Photo Credit: Stan Shebs, Creative Commons 3.0

Gatun Locks [Photo Credit: Creative Commons 3.0, Stan Shebs]

Gatun Locks – You have your choice of locks to visit along the canal–a must for any trip to Panama, naturally–but many prefer the esclusas de Gatun since it puts you so close to the ships passing through. Even if you’re not interested in mechanics or transportation in any way, don’t miss your chance to see this extraordinary engineering feat.

Boquete – This sweet little town not only boasts a growing art and music scene, but it also makes a great base camp for the nearby “Lost Waterfalls” hike. If you haven’t yet seen a howler monkey up close during your travels, be sure to grab your camera and visit the folks at the Alouatta Lodge.

Casco Viejo – Panama City’s “Old City” is the ideal place to spend a day on the street, walking around between shops and cafes, sampling the local cuisine, and leaving worries and schedules behind. Some streets are more well kept–and safer–than others, so keep your wits about you and be smart when it comes to going out at night time.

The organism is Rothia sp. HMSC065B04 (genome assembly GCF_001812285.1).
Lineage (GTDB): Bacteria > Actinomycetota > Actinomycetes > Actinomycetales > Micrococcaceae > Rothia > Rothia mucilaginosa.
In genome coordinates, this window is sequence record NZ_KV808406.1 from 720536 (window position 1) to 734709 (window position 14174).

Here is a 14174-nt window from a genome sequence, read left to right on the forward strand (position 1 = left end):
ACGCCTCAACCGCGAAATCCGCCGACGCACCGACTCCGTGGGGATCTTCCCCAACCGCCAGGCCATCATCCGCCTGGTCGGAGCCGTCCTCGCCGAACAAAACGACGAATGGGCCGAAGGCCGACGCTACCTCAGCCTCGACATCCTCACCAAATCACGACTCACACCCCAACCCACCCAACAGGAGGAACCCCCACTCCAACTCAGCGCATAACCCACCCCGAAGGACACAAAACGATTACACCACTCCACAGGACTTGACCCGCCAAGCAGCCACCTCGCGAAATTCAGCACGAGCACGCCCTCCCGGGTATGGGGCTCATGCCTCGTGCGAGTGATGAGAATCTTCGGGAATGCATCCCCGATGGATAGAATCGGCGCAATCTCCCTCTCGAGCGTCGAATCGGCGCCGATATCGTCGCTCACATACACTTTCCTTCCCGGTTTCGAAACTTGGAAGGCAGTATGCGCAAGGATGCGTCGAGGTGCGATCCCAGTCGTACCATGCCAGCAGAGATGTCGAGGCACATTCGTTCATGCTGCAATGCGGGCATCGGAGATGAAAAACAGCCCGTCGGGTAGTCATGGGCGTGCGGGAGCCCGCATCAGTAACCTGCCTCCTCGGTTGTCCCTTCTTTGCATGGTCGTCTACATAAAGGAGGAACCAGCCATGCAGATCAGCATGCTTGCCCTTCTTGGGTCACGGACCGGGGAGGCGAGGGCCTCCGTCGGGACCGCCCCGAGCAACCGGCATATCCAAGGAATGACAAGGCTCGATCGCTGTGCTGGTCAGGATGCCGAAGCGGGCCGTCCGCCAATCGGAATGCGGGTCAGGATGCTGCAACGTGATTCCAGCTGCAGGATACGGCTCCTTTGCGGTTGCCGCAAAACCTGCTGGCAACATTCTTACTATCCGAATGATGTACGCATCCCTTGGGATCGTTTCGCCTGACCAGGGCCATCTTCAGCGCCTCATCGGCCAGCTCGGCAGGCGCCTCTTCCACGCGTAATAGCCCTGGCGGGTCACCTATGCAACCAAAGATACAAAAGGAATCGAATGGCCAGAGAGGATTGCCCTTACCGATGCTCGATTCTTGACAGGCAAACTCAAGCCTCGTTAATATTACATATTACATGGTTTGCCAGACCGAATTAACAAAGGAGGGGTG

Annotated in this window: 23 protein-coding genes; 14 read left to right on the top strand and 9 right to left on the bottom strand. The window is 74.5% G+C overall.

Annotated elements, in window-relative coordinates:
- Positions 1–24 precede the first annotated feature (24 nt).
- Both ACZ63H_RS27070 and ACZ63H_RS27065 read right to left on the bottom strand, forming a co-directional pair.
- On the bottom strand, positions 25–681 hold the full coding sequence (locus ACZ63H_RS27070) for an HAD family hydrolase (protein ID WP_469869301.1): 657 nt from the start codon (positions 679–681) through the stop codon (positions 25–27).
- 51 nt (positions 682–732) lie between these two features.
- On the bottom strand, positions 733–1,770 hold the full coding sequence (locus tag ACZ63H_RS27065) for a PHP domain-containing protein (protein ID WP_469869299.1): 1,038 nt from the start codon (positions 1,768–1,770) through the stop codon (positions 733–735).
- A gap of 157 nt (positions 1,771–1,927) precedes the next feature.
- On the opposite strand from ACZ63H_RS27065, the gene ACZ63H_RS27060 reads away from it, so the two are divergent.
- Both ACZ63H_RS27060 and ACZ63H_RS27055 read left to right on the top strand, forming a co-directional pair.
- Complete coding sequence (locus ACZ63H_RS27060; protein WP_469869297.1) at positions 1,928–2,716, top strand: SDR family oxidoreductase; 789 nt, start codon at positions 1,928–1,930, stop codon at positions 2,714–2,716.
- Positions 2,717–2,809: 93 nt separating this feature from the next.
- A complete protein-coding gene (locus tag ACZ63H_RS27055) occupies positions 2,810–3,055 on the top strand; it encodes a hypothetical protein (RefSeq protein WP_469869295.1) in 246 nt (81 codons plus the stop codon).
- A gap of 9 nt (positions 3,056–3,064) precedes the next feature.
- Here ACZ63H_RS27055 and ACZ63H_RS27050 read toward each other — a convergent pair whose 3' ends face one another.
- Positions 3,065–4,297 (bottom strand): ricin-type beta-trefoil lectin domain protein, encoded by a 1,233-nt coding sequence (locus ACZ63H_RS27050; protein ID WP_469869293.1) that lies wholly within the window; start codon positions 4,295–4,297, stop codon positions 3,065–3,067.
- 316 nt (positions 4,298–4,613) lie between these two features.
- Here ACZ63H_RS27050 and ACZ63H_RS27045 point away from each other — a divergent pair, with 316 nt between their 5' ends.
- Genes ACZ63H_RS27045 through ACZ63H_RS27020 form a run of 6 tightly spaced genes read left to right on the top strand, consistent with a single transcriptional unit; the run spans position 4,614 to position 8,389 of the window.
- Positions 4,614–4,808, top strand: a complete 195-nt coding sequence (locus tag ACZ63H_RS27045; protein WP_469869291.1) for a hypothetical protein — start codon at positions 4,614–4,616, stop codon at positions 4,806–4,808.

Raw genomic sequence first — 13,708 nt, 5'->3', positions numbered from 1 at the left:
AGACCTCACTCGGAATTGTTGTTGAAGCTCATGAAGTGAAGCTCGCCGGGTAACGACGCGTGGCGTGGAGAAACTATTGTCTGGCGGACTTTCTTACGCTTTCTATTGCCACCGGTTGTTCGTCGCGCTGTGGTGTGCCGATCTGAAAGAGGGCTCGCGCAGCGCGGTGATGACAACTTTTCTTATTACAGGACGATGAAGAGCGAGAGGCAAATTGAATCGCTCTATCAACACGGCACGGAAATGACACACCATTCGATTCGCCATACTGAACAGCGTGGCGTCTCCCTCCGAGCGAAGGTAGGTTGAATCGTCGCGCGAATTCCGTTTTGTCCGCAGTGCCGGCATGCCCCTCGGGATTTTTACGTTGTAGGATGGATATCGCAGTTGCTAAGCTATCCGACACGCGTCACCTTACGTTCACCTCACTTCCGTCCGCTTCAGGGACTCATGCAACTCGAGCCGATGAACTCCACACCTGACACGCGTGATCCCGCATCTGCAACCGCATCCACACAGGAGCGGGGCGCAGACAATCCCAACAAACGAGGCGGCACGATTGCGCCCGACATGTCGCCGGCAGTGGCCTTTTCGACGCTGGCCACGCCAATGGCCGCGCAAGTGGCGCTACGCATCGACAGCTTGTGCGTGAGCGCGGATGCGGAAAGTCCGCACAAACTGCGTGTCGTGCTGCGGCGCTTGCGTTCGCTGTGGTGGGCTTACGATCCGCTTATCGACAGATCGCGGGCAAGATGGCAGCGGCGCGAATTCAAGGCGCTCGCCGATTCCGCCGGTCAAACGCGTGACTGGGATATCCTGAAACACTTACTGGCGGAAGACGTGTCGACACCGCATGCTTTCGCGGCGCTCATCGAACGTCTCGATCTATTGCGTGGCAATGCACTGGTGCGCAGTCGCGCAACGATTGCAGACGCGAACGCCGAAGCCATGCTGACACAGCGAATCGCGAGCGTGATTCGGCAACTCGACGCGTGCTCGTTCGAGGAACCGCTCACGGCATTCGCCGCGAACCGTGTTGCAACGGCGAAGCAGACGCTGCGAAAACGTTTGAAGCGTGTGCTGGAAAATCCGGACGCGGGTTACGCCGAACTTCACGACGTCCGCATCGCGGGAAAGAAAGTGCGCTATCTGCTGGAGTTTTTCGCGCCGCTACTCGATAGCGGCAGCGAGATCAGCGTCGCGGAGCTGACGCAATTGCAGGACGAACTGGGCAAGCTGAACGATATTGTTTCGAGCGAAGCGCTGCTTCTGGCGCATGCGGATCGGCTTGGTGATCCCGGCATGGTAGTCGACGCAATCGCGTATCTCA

Isla Bolaños – If you’re just aching to get it away from it all, Isla Bolaños is a great place to do it. Keep an eye for surfacing whales along the shoreline as you lay on the beach sipping from a fresh coconut.

Photo Credit: Dirk van der Made, Creative Commons 3.0

Sendero de los Quetzales [Photo Credit: Creative Commons 3.0, Dirk van der Made]

Parque Nacional Volcán Baru – After you’ve had enough rest and relaxation, head to the Sendero de los Quetzales hiking trail to look for the magnificent quetzal (that’s a bird, in case you were wondering). Few people actually spot it, but if you’re one of the lucky ones you’ll have bragging rights for the rest of your life!

Having at least a working knowledge of the Spanish language will make all the difference when traveling in Panama, especially if you’ll be venturing off the usual tourist route. Contact us to schedule private or small group classes and you’ll be listo in no time at all!